The Myers-Aplex pump has a myriad of features that sets it apart from its competitors. These are mostly centered around ease of maintenance and “user friendly” designs. A wide range of optional configurations are used on each application to tailor fit each customers needs to furnish a pump for long-term dependable performance for years to come. Each pump is also available with a variety of options including integral hydraulic drives, base mountings and a wide selection of auxiliary e quipment to address each unique installation.

Myers-Aplex builds the most reliable medium and heavy-duty reciprocating pumps in the world. We produce products that outwear the others in both domestic and international markets. In addition, we deliver service and technical support that outshine the competition worldwide

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What Types of Meters Are Used in Custody Transfer

tuthill-pd-flow-meterMetering Methods

Custody transfer is one of the most important applications for flow measurement. Many flow measurement technologies are used for custody transfer applications; these include differential pressure DP flow meters, turbine flow meters, positive displacement flow meters, Coriolis flow meters and ultrasonic flow meters.

Differential Pressure Flowmeters

Differential pressure (DP) flow meters are used for the custody transfer of natural gas to measure the flow of liquid, gas, and steam. The DP flow meter consists of a differential pressure transmitter and a primary element. The primary element places a constriction in a flow stream, while the DP transmitter measures the difference in pressure upstream and downstream of the constriction.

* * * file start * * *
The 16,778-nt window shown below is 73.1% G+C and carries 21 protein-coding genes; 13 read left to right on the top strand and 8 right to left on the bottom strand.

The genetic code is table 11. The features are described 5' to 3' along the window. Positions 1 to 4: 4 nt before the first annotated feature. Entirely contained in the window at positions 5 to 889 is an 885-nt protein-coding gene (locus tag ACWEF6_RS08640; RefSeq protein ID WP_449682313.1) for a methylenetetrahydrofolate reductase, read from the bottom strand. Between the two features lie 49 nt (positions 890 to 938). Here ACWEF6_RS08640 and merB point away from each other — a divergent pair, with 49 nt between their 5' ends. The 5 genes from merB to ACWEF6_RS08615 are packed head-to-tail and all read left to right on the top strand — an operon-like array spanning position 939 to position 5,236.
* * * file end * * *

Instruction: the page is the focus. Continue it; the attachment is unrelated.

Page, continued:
In many cases, pressure transmitters and primary elements are bought by the end-users from different suppliers. However, several vendors have integrated the pressure transmitter with the primary element to form a complete flow meter. The advantage of this is that they can be calibrated with the primary element and DP transmitter already in place.

Standards and criteria for the use of DP flow meters for custody transfer applications are specified by the American Gas Association (AGA) and the American Petroleum Institute (API).

An advantage of using a DP flow meters is that they are the most studied and best understood type of flow meter. A disadvantage of using a DP flow meters is that they introduce a pressure drop into the flow meter line. This is a necessary result of the constriction in the line that is required to make the DP flow measurement.

One important development in the use of DP flow meters for custody transfer applications has been the development of single and dual chamber orifice fittings.